Tuesday, 25 November 2008

Cobblers’ children? PR and blogs

Sally Whittle has some interesting observations on how well (or not) PR companies do at keeping their own blogs updated and interesting.

It raises some good questions: do PR agencies need to be active in all areas of social media to qualify as experts in the area? Do we have to maintain blogs, twitter feeds, Facebook groups and flickr profiles? Is blogging evidence enough in itself that we ‘get’ this space?

Without doubt, if we do this stuff ourselves, it helps us give our clients advice on how they should do it – but I suspect that in an attempt to be seen as cutting edge, PR teams are trying to take on more than they can manage effectively. But what we do, we need to do well.

Participating in social media is not just about being seen, but being heard – and building relationships. Potential clients will Google you. They’ll skim through your Twitter posts; check out your Facebook page, your LinkedIn profile, blog and website to get the truth behind the pitch, just as any modern recruiter would do for a candidate. We should be incorporating social media into our overall marketing plans and insuring that we:

1) Only participate in social media that is truly relevant (how many micro-blogging services do we need?)
2) Actively participate by updating our own blogs and profiles whilst contributing to others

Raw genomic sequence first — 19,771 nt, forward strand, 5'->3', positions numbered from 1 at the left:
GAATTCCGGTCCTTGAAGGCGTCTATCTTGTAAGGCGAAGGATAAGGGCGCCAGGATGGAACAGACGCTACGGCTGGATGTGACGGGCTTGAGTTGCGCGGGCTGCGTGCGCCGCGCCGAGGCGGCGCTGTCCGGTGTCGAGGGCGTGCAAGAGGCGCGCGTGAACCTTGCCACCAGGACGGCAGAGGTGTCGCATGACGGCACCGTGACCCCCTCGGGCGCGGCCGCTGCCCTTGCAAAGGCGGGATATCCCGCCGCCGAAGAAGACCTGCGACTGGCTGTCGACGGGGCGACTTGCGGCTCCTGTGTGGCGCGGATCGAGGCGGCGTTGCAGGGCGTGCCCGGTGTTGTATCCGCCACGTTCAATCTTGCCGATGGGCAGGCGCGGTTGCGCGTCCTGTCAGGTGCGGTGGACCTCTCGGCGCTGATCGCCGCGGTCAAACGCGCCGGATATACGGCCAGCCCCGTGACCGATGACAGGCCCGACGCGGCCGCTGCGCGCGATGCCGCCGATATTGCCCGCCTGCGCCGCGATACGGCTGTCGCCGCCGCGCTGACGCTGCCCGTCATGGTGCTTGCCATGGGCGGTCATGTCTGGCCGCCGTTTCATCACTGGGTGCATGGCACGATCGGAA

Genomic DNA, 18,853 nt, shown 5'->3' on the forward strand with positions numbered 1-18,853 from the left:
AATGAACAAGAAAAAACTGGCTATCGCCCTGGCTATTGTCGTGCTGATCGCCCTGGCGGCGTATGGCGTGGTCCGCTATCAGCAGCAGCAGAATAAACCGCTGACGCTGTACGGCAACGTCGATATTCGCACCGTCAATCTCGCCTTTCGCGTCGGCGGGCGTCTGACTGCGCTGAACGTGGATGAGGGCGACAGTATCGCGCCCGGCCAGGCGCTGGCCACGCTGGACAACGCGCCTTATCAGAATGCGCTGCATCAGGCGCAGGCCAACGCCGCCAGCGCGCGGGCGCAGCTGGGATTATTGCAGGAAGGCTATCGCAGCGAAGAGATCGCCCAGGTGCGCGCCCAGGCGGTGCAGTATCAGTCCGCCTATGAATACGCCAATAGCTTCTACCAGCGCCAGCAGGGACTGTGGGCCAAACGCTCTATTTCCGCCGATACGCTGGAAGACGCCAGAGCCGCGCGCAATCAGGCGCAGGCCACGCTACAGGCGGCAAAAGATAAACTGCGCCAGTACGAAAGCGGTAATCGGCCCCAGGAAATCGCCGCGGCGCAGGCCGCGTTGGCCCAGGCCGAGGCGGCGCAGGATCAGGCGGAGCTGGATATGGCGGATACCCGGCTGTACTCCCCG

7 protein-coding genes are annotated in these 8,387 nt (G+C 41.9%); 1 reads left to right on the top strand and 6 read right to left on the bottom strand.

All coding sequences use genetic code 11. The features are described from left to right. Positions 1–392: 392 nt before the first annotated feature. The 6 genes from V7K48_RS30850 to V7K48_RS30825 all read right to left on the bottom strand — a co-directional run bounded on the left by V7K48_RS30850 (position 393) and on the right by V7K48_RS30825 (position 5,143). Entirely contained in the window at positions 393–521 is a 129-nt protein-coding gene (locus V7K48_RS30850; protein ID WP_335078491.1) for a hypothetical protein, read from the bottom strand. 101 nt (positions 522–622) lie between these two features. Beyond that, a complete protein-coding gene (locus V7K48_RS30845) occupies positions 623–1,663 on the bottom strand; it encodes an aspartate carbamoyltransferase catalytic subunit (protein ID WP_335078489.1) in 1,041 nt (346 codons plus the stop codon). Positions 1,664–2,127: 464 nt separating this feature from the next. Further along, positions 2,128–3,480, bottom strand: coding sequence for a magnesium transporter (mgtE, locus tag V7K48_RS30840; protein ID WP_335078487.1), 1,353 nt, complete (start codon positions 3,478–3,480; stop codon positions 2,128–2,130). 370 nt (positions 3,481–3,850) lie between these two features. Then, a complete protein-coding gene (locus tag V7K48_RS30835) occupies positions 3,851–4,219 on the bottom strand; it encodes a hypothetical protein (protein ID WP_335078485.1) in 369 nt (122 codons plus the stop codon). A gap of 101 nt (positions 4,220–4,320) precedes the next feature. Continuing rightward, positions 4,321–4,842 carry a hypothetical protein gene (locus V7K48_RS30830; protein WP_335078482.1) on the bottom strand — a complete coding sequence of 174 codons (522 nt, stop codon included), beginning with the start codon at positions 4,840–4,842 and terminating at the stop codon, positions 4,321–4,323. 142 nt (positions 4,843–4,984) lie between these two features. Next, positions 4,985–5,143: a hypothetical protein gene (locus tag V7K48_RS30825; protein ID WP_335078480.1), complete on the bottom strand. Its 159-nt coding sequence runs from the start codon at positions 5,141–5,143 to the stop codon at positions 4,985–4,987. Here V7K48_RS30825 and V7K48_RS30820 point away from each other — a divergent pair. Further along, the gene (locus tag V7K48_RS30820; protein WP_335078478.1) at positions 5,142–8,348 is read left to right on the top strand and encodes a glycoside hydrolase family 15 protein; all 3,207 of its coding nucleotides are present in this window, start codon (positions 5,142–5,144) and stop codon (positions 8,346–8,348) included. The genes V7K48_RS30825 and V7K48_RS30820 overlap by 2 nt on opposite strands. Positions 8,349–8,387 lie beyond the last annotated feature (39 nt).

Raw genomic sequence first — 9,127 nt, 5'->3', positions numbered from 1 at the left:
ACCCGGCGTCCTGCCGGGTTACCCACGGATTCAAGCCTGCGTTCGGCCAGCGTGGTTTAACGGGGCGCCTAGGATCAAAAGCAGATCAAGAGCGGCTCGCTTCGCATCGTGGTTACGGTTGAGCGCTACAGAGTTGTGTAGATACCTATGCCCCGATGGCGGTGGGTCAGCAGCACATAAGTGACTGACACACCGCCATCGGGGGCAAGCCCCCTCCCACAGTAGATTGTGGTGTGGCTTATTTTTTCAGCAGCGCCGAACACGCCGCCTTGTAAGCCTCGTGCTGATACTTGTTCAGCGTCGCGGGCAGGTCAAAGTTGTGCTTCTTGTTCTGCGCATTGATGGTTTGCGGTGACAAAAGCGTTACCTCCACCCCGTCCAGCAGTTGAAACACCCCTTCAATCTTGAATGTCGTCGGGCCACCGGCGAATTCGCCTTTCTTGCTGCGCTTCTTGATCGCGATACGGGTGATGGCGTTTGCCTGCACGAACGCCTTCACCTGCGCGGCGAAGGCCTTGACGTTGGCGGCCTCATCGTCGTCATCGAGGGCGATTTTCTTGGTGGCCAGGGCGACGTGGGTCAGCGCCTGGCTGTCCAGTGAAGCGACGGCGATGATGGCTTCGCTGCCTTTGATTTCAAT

3) “Trimming the fat” – regularly assessing what we have signed up to and its assessing its true value
4) Make sure that whatever you take on, you do well.

We’re all guilty of not doing all this – even the biggest agencies. Certainly my new year’s resolution is to spend more time focusing on social media that really works well for me, and for Carrot.

2 comments:

Mat Morrison said...

How much should one participate? I'd suggest that blogging is not, in fact, central to being a good PR any more than having a column in a trade mag is central.

We shouldn't do everything that we suggest our clients should do. Nor should we do everything that we want our media contacts do.

Blog only enough to get your hands dirty. Enough to understand that only 1/3 of blogging is writing copy (the rest is about promoting yourself and managing your broader community I suspect.)

Try stuff out enough to have an informed opinion. But that's all you need to do.

Anything more is just a bonus!

Kate Hartley said...

Mat - I agree; we absolutely don't have to do everything we tell our clients to do - only what is relevant to us and that achieves what we want from our blog (which I guess IS actually what we should be telling our clients to do...!). But the point about creating and managing a broader community is spot on, and really the essence of 'digital' PR.